MOUNTAINS AS PEGS/STAKES? DO MOUNTAINS HAVE ROOTS THAT RESEMBLE PEGS/STAKES?
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    My advice..Take it or leave it!

    The only one who can help you is Allah SWT, it's your mind that has brought you to this state, trying to rationalise everything based on fallible science .. Sincerely pray to Allah, like you have never prayed before, put your face on the floor and beg Allah to help you and guide you. May Allah help you see the truth and save you from eternal suffering ameen.
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    (Original post by paniking_and_not_revising)
    Do you think your family are going to disown you? Were you raised really religious or allowed to have your own views on stuff?

    Were you scared of telling your friends?

    Do you think you'll probably look at other religions or stick to atheism/agnosticism?

    Sorry for the excessive questions. Just interested!
    No they wouldn't disown me but the relationship would be affected, so for now, why ruin something that works well. Plus I wouldn't want to make my mum unhappy unless it's necessary.

    I was raised in a typically muslim way, e.g made to pray, go to arabic school, learn quran etc, but my parents have always taught me to think for myself, so my parents know I believe in evolution and support LGBT rights etc.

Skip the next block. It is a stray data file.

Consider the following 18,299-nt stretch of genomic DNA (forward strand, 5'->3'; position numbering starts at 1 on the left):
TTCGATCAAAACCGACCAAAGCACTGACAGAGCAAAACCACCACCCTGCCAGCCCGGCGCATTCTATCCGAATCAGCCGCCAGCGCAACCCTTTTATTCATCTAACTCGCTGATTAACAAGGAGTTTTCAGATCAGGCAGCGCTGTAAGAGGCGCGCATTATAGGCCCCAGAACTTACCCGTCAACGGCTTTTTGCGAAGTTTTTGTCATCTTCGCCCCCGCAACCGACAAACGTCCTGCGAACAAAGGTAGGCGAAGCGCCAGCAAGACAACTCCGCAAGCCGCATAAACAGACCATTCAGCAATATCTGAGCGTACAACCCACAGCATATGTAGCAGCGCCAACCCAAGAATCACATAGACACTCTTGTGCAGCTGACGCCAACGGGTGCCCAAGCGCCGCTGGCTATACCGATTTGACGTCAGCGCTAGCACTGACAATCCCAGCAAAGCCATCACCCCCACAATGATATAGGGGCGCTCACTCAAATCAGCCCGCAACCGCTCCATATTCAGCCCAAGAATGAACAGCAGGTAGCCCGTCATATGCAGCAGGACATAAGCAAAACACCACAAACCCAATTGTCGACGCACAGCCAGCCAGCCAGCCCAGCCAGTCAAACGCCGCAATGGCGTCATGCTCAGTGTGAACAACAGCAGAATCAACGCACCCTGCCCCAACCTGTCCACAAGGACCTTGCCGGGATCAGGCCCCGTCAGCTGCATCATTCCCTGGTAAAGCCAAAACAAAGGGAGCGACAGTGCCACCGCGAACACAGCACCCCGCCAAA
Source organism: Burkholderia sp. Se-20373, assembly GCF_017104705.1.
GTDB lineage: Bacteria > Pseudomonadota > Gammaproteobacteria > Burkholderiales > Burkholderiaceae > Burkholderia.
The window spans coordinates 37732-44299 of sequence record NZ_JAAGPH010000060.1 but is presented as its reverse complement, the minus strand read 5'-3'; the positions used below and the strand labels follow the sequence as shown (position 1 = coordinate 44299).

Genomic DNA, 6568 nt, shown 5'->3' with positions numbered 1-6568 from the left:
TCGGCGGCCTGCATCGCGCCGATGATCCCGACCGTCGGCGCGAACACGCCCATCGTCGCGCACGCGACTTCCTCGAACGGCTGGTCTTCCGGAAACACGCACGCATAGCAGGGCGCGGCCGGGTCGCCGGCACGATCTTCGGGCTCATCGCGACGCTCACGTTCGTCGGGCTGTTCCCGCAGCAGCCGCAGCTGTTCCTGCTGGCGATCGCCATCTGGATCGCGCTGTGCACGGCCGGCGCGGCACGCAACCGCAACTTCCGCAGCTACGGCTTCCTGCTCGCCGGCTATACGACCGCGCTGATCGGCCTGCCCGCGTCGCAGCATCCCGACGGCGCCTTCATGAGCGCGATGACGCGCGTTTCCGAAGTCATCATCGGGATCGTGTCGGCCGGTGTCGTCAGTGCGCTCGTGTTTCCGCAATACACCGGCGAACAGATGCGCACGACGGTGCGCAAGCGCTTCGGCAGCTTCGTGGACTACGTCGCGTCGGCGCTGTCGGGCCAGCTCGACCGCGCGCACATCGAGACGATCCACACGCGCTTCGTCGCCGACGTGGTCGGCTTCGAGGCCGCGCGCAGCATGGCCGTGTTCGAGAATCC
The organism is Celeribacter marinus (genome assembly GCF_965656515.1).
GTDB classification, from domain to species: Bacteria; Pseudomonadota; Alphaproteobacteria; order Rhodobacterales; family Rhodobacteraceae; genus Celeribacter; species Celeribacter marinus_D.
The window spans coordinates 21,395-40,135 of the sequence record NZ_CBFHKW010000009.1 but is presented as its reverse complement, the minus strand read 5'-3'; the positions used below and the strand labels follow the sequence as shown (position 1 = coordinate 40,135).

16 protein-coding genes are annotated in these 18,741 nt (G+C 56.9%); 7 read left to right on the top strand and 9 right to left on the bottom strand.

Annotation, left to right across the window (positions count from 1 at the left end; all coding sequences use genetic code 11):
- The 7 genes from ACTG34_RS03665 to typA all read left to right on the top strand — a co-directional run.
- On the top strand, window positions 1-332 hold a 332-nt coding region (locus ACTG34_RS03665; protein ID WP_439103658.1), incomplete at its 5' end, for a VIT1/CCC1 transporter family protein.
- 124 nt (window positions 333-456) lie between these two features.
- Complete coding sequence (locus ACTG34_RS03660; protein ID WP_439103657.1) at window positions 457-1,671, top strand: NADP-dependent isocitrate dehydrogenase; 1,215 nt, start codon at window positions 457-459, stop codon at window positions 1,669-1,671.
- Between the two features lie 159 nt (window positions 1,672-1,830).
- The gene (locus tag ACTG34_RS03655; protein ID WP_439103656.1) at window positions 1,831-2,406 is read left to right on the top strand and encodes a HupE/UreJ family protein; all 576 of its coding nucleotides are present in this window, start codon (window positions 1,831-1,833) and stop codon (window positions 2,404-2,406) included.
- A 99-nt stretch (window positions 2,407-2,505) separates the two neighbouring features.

I did consider christianity when I first left, but then I realised that they weren't for me, so unless someone persuades me with enough evidence in a rational way, I'll probably stay as an atheist.
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    ExMooseLDN
    Mjcal1

    If you guys are planning on sticking around on TSR, you may want to consider joining the TSR Ex-Muslim Society. There's an associated thread for discussion about ex-Muslim issues, jokes, and general chat about Islam, too.

    Spoiler:
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    Proselytisation over. :rofl:
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    (Original post by FluffyCherry)
    Mountains do have "roots", but not like a plant's roots.

    Mountains, like the rest of the continental crust, are made of low-density granite that "floats" in the Earth's mantle. Like an ice cube, all mountains must have a compensating "root" to isostatically balance them. The higher a mountain, the deeper its roots.

    Scientists confirm that mountains have below them roots that extend deep into the earth's surface and stabilise the earth's crust. The history of science tells us that the theory of mountains, having deep roots and being stabilisers for the earth, has just begun to be understood in the framework of plate tectonics since the late 1960’s. These roots can reach several times their elevations above the surface of the ground. So the most suitable word to describe mountains on the basis of this information is the word "peg", like the Qur'an describes it.

    Mountains also play an important role in stabilising the crust of the earth. They hinder the shaking of the earth. Likewise, the modern theory of plate tectonics holds that mountains work as stabilisers for the earth.

    Source: http://www.salaam.co.uk/themeofthemo..._index.php?l=1

    And here's another link you could read:
    MOUNTAINS AS PEGS/STAKES? DO MOUNTAINS HAVE ROOTS THAT RESEMBLE PEGS/STAKES?
    Spoiler:
    Show
    My advice..Take it or leave it!